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    Magnetic North Pole's 'Pretty Fast' Moving to Russia's Siberia - Scientists

    © CC BY 2.0 / Christopher Michel / Tardis located: North Pole
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    The US National Oceanic and Atmospheric Administration tends to update the location of the magnetic north pole every five years, but the latest update came nearly a year ahead of schedule because the pole is moving so quickly.

    Earth's magnetic north pole — the north that your compass points toward — is leaving the Canadian Arctic and moving towards Russia's snowy Siberia at a rate of more than 55 kilometres (34 miles) per year, according to an update by the US National Oceanic and Atmospheric Administration and the British Geological Survey.

    In general, the World Magnetic Model (WMM) is updated at five-year intervals to ensure modern navigation keeps up with the changes in the Earth’s magnetic field.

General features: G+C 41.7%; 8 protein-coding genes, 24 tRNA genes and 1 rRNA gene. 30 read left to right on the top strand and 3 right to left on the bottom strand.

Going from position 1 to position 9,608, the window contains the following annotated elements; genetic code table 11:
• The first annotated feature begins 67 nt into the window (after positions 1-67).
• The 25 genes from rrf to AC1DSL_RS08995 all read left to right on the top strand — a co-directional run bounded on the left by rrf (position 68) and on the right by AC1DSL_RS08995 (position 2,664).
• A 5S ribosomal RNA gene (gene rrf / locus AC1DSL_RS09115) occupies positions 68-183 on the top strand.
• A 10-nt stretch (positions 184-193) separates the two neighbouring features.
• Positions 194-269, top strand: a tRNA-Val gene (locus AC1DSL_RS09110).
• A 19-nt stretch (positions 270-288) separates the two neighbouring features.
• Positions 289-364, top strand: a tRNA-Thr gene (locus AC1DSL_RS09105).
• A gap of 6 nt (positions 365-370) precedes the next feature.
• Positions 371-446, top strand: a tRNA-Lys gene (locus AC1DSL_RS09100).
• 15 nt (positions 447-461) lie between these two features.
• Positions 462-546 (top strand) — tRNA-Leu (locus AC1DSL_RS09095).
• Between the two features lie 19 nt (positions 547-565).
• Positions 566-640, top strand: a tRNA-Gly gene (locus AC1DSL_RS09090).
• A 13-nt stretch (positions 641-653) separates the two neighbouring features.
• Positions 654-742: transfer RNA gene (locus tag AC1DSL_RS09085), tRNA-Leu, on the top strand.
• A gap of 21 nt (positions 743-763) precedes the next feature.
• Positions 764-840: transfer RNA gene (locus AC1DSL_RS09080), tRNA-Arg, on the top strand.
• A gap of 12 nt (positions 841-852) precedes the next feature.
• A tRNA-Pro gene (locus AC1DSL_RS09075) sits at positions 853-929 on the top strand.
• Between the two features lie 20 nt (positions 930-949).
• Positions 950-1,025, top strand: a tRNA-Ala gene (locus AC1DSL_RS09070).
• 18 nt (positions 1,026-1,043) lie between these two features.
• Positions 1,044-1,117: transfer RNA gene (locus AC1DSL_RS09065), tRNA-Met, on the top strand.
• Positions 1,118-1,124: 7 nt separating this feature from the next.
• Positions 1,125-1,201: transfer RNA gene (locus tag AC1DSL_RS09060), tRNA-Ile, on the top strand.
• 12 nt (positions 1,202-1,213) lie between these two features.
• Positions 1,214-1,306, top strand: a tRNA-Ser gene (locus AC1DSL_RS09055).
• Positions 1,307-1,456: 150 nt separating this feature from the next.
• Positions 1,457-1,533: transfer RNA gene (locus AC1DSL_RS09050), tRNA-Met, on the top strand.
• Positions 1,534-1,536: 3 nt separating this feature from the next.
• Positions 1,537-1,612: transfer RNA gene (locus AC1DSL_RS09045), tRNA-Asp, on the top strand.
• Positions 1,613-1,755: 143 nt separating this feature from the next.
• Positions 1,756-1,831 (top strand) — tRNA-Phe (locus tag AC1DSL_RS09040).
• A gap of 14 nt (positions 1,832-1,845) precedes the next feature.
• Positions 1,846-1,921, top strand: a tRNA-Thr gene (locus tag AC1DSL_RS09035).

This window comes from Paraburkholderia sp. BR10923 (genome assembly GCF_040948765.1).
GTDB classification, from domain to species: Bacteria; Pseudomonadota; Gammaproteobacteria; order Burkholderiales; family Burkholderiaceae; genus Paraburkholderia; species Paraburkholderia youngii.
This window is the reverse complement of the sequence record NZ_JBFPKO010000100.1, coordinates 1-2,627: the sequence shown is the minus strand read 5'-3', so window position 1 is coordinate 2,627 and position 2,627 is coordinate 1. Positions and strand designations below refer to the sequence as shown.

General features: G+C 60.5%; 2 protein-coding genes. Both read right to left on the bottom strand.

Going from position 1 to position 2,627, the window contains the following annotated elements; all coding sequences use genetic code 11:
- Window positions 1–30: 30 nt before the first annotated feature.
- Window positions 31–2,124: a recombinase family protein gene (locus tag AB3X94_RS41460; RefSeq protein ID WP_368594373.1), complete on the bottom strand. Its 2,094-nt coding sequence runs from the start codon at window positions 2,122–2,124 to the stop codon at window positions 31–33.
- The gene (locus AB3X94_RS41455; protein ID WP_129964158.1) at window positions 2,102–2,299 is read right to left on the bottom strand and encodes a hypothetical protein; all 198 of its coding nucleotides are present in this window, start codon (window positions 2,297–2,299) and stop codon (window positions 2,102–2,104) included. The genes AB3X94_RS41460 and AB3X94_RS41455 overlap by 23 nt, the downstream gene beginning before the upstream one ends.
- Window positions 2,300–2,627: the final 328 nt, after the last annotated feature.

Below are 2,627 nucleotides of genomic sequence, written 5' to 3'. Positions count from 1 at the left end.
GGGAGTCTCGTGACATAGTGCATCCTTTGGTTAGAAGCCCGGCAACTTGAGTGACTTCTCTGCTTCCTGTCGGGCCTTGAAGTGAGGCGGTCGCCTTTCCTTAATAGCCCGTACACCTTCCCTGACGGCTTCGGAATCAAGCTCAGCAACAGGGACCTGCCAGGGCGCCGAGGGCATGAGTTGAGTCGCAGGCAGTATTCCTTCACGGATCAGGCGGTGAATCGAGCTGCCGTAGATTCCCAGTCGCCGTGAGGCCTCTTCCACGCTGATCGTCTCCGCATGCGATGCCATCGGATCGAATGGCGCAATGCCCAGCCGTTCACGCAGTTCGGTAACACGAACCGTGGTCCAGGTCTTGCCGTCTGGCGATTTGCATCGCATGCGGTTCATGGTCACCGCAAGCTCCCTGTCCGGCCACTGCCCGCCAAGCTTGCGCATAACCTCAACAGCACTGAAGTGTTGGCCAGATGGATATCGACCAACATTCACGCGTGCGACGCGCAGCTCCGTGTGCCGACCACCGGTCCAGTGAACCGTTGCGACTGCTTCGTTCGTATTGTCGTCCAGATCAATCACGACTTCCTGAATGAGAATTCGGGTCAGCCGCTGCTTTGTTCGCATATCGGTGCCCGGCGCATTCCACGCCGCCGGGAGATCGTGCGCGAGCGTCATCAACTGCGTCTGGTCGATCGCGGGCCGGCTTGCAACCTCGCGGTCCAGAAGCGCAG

READ MORE: Scientists: Earth's Magnetic Field Gets Weaker Every Now and Then

    However, the latest update came nearly a year ahead of schedule because of the pole's faster movement, something that was confirmed by University of Colorado geophysicist Arnaud Chulliat, lead author of the newly-issued WMM.

    According to him, the current movement of the magnetic north pole "is pretty fast".

    Earlier, the Nature journal cited Phil Livermore, a geomagnetist at the UK-based University of Leeds, as saying that the location of the magnetic north pole may be "governed by two large-scale patches of magnetic field" which are located beneath Canada and Siberia.

    READ MORE: Apocalypse Now: Scientists Predict the Earth is About to Swap Magnetic Poles

    "The Siberian patch is winning the competition", he pointed out.

    The magnetic field is generated by a molten core of iron, nickel and other metals deep inside the Earth, resulting in huge electrical currents to produce a gigantic field.

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